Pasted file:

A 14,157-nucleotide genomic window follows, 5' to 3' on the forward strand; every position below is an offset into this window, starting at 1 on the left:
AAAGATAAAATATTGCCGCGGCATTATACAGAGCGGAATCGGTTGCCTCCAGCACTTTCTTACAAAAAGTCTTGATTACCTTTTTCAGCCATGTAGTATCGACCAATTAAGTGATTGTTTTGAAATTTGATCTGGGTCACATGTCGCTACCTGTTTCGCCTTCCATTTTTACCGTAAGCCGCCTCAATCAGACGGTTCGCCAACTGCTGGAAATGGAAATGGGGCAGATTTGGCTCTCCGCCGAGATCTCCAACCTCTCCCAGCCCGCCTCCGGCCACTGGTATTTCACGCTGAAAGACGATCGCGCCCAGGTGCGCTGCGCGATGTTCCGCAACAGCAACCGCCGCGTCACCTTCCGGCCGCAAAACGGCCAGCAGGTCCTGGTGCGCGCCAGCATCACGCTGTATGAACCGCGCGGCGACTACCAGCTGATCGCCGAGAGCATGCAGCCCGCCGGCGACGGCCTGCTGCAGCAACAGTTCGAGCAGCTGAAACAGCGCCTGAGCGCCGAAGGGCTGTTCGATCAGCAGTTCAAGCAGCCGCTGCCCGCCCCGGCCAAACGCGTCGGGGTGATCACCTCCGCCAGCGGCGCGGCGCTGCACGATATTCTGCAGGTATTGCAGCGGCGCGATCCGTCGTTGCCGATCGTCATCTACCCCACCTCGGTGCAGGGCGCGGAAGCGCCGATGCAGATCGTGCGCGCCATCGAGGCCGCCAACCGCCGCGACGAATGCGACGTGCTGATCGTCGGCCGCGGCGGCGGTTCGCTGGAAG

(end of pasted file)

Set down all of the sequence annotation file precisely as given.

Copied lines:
A 14,157-nucleotide genomic window follows, 5' to 3' on the forward strand; every position below is an offset into this window, starting at 1 on the left:
AAAGATAAAATATTGCCGCGGCATTATACAGAGCGGAATCGGTTGCCTCCAGCACTTTCTTACAAAAAGTCTTGATTACCTTTTTCAGCCATGTAGTATCGACCAATTAAGTGATTGTTTTGAAATTTGATCTGGGTCACATGTCGCTACCTGTTTCGCCTTCCATTTTTACCGTAAGCCGCCTCAATCAGACGGTTCGCCAACTGCTGGAAATGGAAATGGGGCAGATTTGGCTCTCCGCCGAGATCTCCAACCTCTCCCAGCCCGCCTCCGGCCACTGGTATTTCACGCTGAAAGACGATCGCGCCCAGGTGCGCTGCGCGATGTTCCGCAACAGCAACCGCCGCGTCACCTTCCGGCCGCAAAACGGCCAGCAGGTCCTGGTGCGCGCCAGCATCACGCTGTATGAACCGCGCGGCGACTACCAGCTGATCGCCGAGAGCATGCAGCCCGCCGGCGACGGCCTGCTGCAGCAACAGTTCGAGCAGCTGAAACAGCGCCTGAGCGCCGAAGGGCTGTTCGATCAGCAGTTCAAGCAGCCGCTGCCCGCCCCGGCCAAACGCGTCGGGGTGATCACCTCCGCCAGCGGCGCGGCGCTGCACGATATTCTGCAGGTATTGCAGCGGCGCGATCCGTCGTTGCCGATCGTCATCTACCCCACCTCGGTGCAGGGCGCGGAAGCGCCGATGCAGATCGTGCGCGCCATCGAGGCCGCCAACCGCCGCGACGAATGCGACGTGCTGATCGTCGGCCGCGGCGGCGGTTCGCTGGAAG